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An uphill endurance test for Army bragging rights

  • Author:
  • Updated: June 30, 2016
  • Published February 4, 2013

It's 0600 hours. Twelve 18-man platoons from Joint Base Elmendorf-Richardson's 501st (Airborne) parachute infantry regiment offload from buses at the foot of Arctic Valley Road on the outskirts of Alaska's largest city and prepare for a friendly Arctic survival skills competition. It's the first battalion-level games since the paratroopers redeployed to JBER from Afghanistan last October.

Some are bleary-eyed as they organize their gear, each soldier carrying a 35-pound pack and each platoon hauling a 150-pound Ahkio sled. Their packs are stuffed with everything they would normally carry in an Arctic environment: parkas, sleeping bags, canteens, etc.

After a short rules explanation, the first team sets off on a 5-mile course, running up the mountain and dragging the sled -- at times having to carry it. At the 2.5-mile mark, the teams switched to snowshoes, ran a 0.6-mile course through the snowy woods, switched back to boots, and then raced down the mountain to the finish.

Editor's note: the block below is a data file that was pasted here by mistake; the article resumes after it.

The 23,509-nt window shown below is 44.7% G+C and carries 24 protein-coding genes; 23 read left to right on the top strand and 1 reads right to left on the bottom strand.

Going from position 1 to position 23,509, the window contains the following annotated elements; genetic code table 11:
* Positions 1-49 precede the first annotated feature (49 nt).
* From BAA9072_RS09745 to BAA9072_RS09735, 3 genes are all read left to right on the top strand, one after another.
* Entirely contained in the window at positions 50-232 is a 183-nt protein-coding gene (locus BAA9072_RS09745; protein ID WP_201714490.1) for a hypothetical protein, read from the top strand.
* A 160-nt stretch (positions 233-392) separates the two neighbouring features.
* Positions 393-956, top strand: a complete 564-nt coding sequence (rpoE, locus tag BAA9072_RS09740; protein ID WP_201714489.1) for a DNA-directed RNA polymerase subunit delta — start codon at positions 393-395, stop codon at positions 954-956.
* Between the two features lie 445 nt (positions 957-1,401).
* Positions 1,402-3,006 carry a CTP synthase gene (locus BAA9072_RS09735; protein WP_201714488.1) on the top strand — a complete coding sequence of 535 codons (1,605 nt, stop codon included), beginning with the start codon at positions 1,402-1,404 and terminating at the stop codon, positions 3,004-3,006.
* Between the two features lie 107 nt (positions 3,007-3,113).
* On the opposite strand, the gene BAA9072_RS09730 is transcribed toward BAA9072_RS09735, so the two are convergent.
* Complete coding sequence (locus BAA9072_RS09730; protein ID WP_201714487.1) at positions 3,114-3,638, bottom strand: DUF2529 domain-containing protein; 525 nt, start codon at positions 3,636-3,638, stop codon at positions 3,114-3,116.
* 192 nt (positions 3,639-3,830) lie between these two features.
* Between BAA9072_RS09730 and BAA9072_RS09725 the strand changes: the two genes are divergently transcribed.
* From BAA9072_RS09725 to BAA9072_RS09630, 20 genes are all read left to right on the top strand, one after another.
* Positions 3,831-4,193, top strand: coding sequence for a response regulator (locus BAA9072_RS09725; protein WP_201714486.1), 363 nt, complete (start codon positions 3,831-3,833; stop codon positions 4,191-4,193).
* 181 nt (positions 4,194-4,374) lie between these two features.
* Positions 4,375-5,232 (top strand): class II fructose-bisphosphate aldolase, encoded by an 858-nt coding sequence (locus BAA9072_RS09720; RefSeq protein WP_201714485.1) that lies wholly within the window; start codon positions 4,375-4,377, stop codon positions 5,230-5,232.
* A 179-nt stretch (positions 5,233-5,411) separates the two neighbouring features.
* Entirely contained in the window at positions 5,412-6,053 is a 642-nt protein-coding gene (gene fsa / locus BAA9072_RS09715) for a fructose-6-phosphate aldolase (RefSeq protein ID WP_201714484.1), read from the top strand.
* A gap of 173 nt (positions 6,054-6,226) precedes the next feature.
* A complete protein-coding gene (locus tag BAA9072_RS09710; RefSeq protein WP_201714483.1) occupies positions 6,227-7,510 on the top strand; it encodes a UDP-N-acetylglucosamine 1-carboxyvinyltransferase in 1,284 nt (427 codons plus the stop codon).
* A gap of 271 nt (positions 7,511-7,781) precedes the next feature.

The 2nd Platoon, Comanche Company was declared the winner.

To civilians, it might sound like punishment. To the 501st, it was a highly-anticipated event the soldiers look forward to.

"They join the paratroopers to do this kind of stuff, not paperwork," says Lt. Col. Tobin Magsig, the battalion commander.

The competition is held quarterly, and the winning team gets to set the parameters for the next competition. But overall, says Magsig, the goals are to reinforce teamwork and improve physical and mental toughness.

Contact Loren Holmes at loren(at)

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